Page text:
• Liberalization and stabilization policies
   – In general the stronger the liberalization the faster recovery
     of production
   – Stabilization macroeconomic policies crucial
   – Important to establish hard budget constraint
Transition


  Outcome of transition depends on
• Privatization and regulation
     Private firms more efficient than state owned
     Financial regulation, labor code, regulation of
     pension system, taxation
     Enforcement of contracts
     Functioning of legal system
Transition


  Outcome of transition depends on
• Political system
     Avoidance of government failure
     Elimination of redundant redistribution and rent
     seeking
     Economic and legal predictability
     Sequencing of reforms
     EU accession
The Case of Slovakia

       Part II
The Slovak Experience


       Slovak Republic
Area: 49 036 km2
Population: 5.4 million
Pop. density: 109 per sq km
Pol. system: parl. democracy
Ethnicity of the population:
Slovak (86%)
Hungarian (10%),
Romany (2%), Czech (1%),
Rusyn, Ukrainian, Russian,
German, Polish and others(1%)
GNI per capita (2005):
US$ 7,600
GDP growth (2007): 8.7%
The Slovak Experience



                    Short history
• Before 1918 Slovakia a part of Austro-Hungarian
  Monarchy
• 1918 -1992 Slovakia part of Czechoslovakia.
• 1948 -1989 - communist country.
• 1993 - Independent Slovakia in 1993.
• 2004 - a member of the European Union.
The Slovak Experience


   Short economic history – communist
                 years

   • Most of Slovakia agrarian before 1948
   • 1950s – industrialization and economic
     growth
   • 1960s – 1980s – economic stagnation
   • 1990s – transition to market system and
     democracy
The Slovak Experience


   Short Economic History – Transition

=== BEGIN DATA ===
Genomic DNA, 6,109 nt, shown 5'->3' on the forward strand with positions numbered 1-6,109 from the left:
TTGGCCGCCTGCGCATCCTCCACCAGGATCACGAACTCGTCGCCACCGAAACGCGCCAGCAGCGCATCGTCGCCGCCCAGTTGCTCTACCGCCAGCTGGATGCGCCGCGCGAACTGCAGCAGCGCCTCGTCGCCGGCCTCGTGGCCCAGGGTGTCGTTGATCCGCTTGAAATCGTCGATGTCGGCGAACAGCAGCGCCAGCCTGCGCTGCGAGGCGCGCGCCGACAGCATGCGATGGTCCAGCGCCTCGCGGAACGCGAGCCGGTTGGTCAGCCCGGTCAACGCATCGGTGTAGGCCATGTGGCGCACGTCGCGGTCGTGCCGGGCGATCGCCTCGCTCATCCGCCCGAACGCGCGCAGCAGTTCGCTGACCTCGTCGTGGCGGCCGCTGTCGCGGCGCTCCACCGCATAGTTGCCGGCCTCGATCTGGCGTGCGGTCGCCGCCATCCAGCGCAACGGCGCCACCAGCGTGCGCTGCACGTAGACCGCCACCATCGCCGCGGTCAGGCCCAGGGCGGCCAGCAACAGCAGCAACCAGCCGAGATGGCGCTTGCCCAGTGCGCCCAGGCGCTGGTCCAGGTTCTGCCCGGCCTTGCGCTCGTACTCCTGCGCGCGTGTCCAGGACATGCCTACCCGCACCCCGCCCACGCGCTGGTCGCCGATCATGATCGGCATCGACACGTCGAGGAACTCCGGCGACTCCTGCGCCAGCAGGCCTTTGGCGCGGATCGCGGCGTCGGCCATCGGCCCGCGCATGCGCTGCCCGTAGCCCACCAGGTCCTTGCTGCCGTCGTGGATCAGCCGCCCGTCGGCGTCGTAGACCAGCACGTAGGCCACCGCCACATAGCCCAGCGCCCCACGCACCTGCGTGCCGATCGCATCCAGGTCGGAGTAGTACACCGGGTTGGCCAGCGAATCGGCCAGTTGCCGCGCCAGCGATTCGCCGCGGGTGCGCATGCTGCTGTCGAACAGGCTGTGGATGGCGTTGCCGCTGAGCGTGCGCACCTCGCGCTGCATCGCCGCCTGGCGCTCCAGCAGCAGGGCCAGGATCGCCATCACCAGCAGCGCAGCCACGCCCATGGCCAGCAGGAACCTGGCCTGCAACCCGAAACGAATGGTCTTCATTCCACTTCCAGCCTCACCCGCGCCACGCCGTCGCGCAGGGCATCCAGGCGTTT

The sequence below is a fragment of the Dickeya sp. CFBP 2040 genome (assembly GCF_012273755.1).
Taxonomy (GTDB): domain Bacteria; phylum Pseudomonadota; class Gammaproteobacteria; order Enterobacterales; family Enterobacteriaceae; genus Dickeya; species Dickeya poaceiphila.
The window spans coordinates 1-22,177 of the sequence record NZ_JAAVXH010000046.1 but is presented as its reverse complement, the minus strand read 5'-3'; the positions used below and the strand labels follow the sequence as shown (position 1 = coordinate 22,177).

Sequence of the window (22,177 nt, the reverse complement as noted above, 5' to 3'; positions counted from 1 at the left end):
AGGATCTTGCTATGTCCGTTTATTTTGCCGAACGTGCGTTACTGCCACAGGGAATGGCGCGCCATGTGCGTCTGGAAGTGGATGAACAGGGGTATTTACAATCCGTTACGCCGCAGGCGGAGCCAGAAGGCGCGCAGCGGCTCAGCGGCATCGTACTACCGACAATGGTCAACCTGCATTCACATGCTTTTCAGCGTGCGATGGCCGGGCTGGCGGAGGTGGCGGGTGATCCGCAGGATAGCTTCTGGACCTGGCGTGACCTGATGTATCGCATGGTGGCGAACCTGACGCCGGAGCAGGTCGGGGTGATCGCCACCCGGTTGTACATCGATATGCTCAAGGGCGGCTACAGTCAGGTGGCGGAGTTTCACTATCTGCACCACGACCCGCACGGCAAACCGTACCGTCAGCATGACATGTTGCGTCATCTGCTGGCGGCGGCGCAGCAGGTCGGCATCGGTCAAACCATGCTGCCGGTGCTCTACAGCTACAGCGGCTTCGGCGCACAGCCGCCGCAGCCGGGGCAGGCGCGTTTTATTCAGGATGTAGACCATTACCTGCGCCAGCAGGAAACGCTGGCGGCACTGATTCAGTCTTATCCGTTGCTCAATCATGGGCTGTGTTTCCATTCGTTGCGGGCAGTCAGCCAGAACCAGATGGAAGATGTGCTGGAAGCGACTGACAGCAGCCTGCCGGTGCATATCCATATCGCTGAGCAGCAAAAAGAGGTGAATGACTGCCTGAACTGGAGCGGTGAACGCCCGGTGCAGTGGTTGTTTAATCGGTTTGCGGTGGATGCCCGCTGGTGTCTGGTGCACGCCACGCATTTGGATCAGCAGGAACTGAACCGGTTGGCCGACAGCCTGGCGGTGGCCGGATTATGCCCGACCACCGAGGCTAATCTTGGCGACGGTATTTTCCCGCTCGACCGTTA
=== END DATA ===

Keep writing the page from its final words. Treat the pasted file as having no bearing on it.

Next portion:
Years
   • Initial decline of output caused (1990 – 1992)
          - Creative destruction
   • Economic recovery (1993 – 97)
          - Fruits of economic reforms / stabilization and
     liberalization
   • Slowing down and fiscal problems (1999 – 01)
          - Lack of institutional reforms and bad politics
   • Strong economic growth (2002 – current time)
          - Institutional market reforms and EU accession
The Slovak Experience

       Current economic performance
   • Currently, Slovakia is a fast growing economy
     with GDP growth of about 10 % in 2007
   • Unemployment rate remains high but declining
     (around 10 % in 2009).
   • Regional differences: rich Western Slovakia,
     poor Eastern Slovakia.
   • ABOVE OPTIMISTIC DATA SHOW REALITY
     BEFORE THE FINANCIAL CRISIS
The Slovak Experience

                             GDP Growth in Slovakia
         15


         10


          5


          0
               1991   1992   1993   1994   1995   1996   1997   1998   1999   2000   2001   2002   2003   2004   2005   2006   2007   2008

          -5
     %




         -10


         -15


         -20


         -25


         -30
The Slovak Experience

                    Economic growth
    6.0
                                                                                          5.2
    5.0                                                                                 3.6
                                                                                    3.9
                                                                                      4.0
    4.0

    3.0

    2.0

    1.0

    0.0
          2001   2002       2003     2004    2005      2006f      2007f     2008f   average

                        Czech Republic   Hungary    Poland     Slovak Republic
The Slovak Experience


                   Unemployment rate

   20%
   19%
   18%
   17%
   16%
   15%
   14%
   13%
   12%
   11%
   10%
         93   94   95   96   97     98    99    00     01      02    03   04   05

                         Core Unemployment (average)        LT average
The Slovak Experience

                Structure of Economy

                                Agriculture
                                    3,5       Industry;
                                                29,4



                    Services;
                      67,1
The Slovak Experience


   • In the world perspective, SLOVAKIA is a
     high income country with a Gross National
     Income per capita of US$ 19 340 in 2007.
   • In European perspective, Slovakia
     achieves about 72% of average income of